The U.S. Military Dives Into the Web3 Craze with a Metaverse-Based Training Program

The U.S. military has leapt on the metaverse train after launching an immersive training program that’s already being tested with fighter jets.
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Quick take:

  • The US military is creating its own metaverse, virtual and augmented realities.
  • Reports indicate that testing is already ongoing with personnel training together.
  • AR and VR have been widely adopted in military training programs over the last few years.

The U.S. military has become the latest government unit to join the Web3 craze by creating its own metaverse with virtual and augmented realities. According to reports, the testing process saw two fighter pilots complete a high-altitude drill over the desert of California on May 10th.

The two pilots wore AR headsets to fly a pair of Berkut 540 jets. Among other skills they tried out was virtual refuelling aircraft in the sky, with one pilot practising the refuelling while the other observed.

The technologies used for AR and VR, head-mounted displays, and artificial intelligence (AI) powered environments are being developed by the US drone tech company Red 6. It allows pilots to participate in virtual dog fights against virtual enemy aircraft in a fully immersive 3D space.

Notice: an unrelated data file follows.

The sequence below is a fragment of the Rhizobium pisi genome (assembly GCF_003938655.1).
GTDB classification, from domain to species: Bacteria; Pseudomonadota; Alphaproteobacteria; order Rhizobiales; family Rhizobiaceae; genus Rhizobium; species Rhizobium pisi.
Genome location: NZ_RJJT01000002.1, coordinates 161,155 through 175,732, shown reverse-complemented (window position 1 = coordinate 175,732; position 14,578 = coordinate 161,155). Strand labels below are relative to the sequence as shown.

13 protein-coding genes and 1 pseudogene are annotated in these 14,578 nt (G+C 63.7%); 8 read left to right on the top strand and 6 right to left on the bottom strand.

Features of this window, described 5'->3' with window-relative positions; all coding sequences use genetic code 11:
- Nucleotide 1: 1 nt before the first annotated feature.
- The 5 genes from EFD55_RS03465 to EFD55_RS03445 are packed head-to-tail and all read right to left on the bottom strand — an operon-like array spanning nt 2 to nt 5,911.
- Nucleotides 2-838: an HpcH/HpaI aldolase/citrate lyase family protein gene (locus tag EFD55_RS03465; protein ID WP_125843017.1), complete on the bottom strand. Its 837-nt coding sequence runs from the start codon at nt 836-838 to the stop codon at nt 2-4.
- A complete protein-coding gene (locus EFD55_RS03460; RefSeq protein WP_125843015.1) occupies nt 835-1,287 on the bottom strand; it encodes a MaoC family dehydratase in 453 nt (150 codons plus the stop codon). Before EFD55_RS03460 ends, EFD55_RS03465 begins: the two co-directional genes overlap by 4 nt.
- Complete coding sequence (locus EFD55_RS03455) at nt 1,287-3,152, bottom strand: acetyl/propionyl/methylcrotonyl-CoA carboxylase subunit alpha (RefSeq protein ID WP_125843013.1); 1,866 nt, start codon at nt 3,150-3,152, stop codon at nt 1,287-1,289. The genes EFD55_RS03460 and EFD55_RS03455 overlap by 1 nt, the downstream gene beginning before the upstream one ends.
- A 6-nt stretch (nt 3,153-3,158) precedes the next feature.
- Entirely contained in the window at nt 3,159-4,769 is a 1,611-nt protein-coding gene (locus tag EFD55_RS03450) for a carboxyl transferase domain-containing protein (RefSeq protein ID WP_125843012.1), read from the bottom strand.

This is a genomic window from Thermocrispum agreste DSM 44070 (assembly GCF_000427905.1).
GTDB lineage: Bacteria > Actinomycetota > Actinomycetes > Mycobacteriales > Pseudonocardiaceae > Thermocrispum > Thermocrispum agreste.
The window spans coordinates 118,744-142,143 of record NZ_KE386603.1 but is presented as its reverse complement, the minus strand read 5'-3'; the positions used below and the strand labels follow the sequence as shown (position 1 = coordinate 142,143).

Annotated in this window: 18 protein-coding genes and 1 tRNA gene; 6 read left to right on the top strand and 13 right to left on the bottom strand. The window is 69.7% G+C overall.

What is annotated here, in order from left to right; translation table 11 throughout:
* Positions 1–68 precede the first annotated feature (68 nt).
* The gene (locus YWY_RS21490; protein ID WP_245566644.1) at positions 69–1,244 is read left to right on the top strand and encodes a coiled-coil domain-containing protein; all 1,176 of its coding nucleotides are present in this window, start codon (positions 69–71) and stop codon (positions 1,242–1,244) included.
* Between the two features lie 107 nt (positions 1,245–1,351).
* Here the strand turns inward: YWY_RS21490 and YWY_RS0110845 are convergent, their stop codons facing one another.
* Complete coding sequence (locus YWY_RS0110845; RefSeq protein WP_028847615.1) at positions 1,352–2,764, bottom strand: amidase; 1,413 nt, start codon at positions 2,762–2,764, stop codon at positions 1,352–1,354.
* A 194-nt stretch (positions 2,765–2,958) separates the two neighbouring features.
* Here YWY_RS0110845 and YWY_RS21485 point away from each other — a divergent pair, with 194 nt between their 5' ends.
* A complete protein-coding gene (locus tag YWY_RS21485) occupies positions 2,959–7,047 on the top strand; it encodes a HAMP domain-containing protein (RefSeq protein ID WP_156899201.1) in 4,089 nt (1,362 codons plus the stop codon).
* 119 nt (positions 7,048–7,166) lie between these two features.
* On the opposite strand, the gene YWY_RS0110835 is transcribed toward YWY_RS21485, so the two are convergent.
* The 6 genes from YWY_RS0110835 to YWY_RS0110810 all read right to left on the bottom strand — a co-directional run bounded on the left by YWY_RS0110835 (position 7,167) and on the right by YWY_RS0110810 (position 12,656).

The metaverse platform will allow pilots to simulate various battle scenarios in AR and VR using lower latency and high-reliability hardware. 

Commenting on the program, Daniel Robinson, founder and CEO of Red likened the military metaverse to playing a video game in the sky. “What we’re building is really a military metaverse — It’s like a multiplayer video game in the sky.”

“We can fly against whatever threat we want — And that threat could be controlled either by an individual remotely or by artificial intelligence.”

While the metaverse training program may be deemed a relatively new concept in defence and warfare, AR and VR technologies have been around for a while, with various governments across the globe already using them to train their forces.

The metaverse allows the military to create more interconnected virtual systems by integrating different technologies. 

Caitlin Dohrman, general manager of the defence division of Improbable, a company that develops virtual world technologies commented: “It is an extremely complex type of simulation, especially given the fidelity that the military demands. You can either have live players who are participating in the simulation or [participants] can be AI-enabled, which is often what the military does.”

Earlier this year, the UK was also reported to be running a similar program to train its army, while South Korea revealed a multi-pronged strategy to become a major player in the global metaverse market.

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